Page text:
‘Polar Plunge’ helps revive Special Olympics

It looked as if Special Olympics Oregon might disband. But new leadership, and this wacky late-winter event, has reinvigorated the organization …

Participants stroll along the midway at the 2019 Polar Plunge in outer East Portland, before taking a quick and cold dip in the Columbia River.

Story and photos by David F. Ashton

Having a reported loss of $325,000 on $4.5 million in revenue in 2016, and stating continuing losses 2017 and 2018, Special Olympics Oregon (SOOR) announced the suspension of their 2018 summer and fall games and their 2019 winter games because of financial problems.

In addition to the loss of services and evens for SOOR, many thought an annual madcap outing, the Polar Plunge into the Columbia River, would also be cancelled.

This team, Cinderella and the Seven (no, Nine) Dwarfs, from the Wood Village Fred Meyer, enter and place in the Polar Plunge costume contest.

A popular man at the event, Troy Baker, Salty’s on the Columbia Facilities Manager, dishes up some of the 30 gallons of the restaurant’s famous steaming hot chowder for participants.

But to the delight of chilly outdoor dippers, on February 23, the event returned at Broughton Beach, just north of Portland International Airport.

The idea is simple: To participate in the Polar Plunge, individuals and teams raise funds, permitting them the opportunity to dress in a costume, stroll down the beach, and take a quick dip in the ice-cold Columbia River, and then dash back to the heated “changing tent”.

Thanking volunteers and Polar Plungers is SOOR CEO Britt Carlson Oase.

“It’s not over for us, at Oregon Special Olympics,” the organization’s new CEO Britt Carlson Oase assured, at the Polar Plunge.

“It’s true, we do have a lot of work to do; we are in a bit of a ‘financial hole’ that we have to dig out of, and we’ve made tremendous progress,” Carlson Oase candidly told East Portland News.

This year’s Super Plungers gather for a group photo moments before heading for the last of 24 nippy dips.

Just before the first wave of this year’s Polar Plunge participants were released, 15 “Super Plungers” – those who raised funds urging them to take a dip once an hour, for 24 hours – took their last brief swim, raising a combined total of $62,000.08 for the cause.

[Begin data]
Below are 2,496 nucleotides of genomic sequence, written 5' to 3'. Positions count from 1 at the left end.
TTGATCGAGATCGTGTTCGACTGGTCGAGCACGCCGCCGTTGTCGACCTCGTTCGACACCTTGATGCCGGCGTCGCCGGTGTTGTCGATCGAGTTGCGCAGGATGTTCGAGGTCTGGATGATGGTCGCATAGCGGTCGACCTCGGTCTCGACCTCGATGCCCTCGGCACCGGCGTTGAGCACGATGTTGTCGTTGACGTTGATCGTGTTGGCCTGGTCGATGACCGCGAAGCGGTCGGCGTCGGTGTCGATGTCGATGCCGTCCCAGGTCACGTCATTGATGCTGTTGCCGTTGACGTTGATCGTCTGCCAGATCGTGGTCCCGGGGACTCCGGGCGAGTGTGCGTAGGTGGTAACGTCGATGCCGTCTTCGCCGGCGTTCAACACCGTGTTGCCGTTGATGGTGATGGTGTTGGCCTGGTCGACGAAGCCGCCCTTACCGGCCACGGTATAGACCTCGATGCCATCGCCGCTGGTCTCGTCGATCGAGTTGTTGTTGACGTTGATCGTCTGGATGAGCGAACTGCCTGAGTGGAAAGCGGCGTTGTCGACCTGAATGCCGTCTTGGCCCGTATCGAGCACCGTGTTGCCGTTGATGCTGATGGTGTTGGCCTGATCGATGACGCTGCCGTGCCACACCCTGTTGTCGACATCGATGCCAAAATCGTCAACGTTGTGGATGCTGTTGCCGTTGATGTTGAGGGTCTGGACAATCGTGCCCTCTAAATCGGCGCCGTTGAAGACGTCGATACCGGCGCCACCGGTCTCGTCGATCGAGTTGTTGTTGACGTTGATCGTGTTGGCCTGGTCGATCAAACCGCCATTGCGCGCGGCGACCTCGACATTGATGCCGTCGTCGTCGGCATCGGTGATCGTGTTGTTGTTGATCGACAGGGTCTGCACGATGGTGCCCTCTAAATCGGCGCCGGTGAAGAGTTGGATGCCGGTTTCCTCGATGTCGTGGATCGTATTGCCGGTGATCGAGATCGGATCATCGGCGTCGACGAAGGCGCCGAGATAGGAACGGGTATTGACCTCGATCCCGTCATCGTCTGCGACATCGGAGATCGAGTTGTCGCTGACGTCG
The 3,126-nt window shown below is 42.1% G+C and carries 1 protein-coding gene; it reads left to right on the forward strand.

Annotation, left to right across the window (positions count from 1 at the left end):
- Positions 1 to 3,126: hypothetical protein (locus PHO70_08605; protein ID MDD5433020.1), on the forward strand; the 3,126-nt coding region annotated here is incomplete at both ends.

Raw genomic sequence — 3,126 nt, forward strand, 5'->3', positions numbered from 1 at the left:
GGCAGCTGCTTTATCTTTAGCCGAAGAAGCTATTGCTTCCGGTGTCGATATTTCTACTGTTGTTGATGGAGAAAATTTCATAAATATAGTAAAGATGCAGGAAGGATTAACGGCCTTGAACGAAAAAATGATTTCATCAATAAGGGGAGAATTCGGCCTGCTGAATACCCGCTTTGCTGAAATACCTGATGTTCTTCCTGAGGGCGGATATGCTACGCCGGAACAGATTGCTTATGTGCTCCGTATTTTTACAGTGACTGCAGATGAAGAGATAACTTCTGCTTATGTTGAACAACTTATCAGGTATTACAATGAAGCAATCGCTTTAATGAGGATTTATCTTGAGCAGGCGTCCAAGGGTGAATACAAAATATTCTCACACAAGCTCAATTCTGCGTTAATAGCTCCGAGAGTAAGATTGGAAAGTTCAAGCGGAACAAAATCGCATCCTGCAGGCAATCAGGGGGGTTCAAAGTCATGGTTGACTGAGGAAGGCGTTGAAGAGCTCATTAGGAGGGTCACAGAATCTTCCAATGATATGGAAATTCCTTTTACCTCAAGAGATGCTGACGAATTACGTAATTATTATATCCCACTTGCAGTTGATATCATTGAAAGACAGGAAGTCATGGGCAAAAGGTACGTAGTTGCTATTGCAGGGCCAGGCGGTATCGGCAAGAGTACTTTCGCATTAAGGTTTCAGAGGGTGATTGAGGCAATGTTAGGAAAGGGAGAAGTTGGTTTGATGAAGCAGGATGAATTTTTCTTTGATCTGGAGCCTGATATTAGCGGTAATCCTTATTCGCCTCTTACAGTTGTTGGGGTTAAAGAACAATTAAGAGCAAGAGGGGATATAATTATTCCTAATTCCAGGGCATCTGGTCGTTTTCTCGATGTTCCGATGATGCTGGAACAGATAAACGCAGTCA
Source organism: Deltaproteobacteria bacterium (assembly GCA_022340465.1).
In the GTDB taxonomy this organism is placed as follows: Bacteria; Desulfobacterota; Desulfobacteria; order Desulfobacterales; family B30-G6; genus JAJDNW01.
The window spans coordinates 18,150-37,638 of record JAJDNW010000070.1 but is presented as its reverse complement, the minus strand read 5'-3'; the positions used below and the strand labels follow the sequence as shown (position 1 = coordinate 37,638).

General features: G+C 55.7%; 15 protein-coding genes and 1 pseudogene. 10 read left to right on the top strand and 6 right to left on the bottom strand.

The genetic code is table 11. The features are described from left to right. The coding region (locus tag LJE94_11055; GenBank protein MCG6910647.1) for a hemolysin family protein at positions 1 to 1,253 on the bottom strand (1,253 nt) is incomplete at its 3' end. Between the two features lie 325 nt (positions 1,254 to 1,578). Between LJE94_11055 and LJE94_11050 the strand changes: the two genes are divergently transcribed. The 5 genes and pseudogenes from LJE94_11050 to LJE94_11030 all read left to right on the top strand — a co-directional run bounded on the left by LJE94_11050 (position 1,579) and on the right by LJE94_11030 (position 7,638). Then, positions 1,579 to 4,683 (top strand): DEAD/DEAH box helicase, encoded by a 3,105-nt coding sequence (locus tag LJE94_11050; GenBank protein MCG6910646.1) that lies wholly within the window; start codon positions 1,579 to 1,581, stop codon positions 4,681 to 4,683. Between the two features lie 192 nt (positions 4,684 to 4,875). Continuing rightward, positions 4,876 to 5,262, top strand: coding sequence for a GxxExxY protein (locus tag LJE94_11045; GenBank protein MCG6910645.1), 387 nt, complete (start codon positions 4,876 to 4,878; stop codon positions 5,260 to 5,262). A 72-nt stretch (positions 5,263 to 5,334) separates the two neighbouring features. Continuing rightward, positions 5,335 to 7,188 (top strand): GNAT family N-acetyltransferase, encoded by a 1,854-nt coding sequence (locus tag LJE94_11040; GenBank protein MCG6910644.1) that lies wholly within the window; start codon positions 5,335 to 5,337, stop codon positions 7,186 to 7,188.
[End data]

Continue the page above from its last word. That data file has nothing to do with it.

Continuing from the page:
“But now, especially being here today, we’re seeing the light at the end of the tunnel, thanks to the support of the community, philanthropy, and donors who have rallied around us in support,” said Ms. Oase.

This eager group of Polar Plungers heads into the water.

Dive teams both from Multnomah County Sheriff’s Office and Clackamas County Sheriff’s Office stand ready, in case a member of this team, the Super Vikings, need assistance.

“Today, with the support of at least 1,200 ‘Polar Plungers’, we’re celebrating our mission with so many wonderful volunteers, sponsors, and supporters – it’s giving us a big ‘warm fuzzy’ on a very cold day!” exclaimed Ms. Oase, observing that 450 runners also participated in the concurrent 5K event.

Yes, that’s Multnomah County Sheriff Mike Reese, at far left – with members of his staff – heading out, after their own Polar Plunge.

“Special Olympics Oregon is not a ‘nice to have’, it’s a ‘must to have’,” asserted Carlson Oase. “For many of our athletes, this is a way for them to say healthy, have a connection with community, have a way to make new friends – all, important parts of their lives.”

To learn more about Special Olympics Oregon, see their official website: CLICK HERE.

© 2019 David F. Ashton ~ East Portland News™

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